There are three key fundamental theoretical principles in IPA: phenomenology, hermeneutics, and idiography (Smith 2004; Smith et al. 2010). IPA adopts a hermeneutic approach to phenomenology (Larkin et al. 2006). This interpretative component situates the IPA analysis within an interpretative circle, involving the perspectives of both the participant and the researcher (Smith 2004). Reflexivity is a fundamental aspect of IPA research (Langdridge 2007; Finlay 2008). In this study, through ongoing reflexivity, the researchers became critically aware of their position and reflected on how their personal experience, thoughts, beliefs, opinions, and interpretations, influenced the research process and outcome (Finlay 2008). For example, authors were familiar with the concept and its critiques through clinical practice and teaching in mental health.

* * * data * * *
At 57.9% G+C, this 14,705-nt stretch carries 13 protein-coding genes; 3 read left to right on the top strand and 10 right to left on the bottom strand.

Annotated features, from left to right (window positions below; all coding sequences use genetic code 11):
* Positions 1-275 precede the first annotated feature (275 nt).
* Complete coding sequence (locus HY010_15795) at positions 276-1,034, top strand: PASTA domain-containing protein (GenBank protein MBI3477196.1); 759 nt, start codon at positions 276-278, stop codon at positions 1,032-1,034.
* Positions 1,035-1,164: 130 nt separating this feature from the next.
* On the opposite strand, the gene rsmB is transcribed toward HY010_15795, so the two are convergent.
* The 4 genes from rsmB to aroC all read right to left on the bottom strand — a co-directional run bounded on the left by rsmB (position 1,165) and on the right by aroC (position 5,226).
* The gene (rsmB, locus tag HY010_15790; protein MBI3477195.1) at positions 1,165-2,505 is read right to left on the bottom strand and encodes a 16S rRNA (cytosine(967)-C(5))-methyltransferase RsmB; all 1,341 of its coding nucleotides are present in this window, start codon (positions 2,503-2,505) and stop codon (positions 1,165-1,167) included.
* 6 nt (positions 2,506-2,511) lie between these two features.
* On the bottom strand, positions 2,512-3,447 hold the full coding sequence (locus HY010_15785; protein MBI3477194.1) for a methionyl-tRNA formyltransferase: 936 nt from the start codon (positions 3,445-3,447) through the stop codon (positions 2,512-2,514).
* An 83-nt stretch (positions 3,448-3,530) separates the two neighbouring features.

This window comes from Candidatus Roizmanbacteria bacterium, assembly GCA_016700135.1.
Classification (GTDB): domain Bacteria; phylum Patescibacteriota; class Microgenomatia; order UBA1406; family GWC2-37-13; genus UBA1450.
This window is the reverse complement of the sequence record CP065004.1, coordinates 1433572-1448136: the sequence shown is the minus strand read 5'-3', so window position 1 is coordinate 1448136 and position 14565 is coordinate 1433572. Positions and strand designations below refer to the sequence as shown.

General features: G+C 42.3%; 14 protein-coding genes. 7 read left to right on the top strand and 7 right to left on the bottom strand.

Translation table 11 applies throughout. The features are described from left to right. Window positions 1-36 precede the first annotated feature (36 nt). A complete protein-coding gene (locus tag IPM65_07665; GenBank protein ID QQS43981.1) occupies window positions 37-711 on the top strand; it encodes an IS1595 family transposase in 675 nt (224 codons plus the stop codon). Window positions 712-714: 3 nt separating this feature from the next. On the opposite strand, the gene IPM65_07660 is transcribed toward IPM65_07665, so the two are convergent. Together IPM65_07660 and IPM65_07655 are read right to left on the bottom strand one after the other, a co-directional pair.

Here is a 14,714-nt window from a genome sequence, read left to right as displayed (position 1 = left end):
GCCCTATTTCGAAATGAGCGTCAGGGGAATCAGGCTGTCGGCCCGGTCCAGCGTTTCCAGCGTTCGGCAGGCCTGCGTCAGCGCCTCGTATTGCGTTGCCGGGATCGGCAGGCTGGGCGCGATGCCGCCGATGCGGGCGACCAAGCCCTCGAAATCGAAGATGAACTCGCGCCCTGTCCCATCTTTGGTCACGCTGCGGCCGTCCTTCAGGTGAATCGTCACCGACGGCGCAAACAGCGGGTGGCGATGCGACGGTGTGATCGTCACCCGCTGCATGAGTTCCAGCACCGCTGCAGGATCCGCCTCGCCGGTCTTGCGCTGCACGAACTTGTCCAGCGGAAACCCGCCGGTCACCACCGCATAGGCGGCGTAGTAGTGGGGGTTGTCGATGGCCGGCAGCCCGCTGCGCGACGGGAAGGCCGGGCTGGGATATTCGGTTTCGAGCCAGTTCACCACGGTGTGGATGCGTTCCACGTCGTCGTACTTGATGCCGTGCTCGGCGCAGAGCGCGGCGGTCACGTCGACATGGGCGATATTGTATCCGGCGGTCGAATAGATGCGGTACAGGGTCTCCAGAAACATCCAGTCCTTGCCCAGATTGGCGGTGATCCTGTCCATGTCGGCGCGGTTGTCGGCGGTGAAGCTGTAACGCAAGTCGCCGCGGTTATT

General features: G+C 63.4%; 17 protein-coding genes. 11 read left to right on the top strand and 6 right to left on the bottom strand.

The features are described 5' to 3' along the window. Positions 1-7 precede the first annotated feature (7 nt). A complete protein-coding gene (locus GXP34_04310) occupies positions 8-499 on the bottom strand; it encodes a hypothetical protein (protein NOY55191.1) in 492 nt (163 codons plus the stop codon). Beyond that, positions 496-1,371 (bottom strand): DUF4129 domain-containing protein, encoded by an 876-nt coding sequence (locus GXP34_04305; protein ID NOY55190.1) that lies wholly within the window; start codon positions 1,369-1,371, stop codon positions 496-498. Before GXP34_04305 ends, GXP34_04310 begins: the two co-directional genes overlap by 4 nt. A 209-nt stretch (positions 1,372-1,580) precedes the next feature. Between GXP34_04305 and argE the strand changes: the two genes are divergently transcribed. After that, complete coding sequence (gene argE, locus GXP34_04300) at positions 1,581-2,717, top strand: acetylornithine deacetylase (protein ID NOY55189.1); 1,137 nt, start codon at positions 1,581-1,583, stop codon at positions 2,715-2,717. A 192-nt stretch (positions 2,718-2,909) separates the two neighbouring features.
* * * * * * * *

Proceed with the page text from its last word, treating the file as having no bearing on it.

The IPA methodology values purposive and small samples, as there is a strong idiographic approach and commitment to in-depth data analysis (Smith 2011a, b). Specific contexts with small sample sizes are encouraged to ensure the richness of the information collected and appropriate analysis (Larkin et al. 2006; Eatough and Smith 2006). Adhering to this, eight participants (five women and three men) were recruited from local support groups for codependency in the UK. The decision to recruit from local support groups was informed by our review of the popular literature available, which informed that individuals who consider themselves to be codependents typically seek codependency anonymous groups as a way of dealing with their codependency (Beattie 2011, 1992; Mellody 1992, 1989). The support group selected for this study follows an eclectic theoretical framework underpinned by medical, spiritual, and behavioural principles.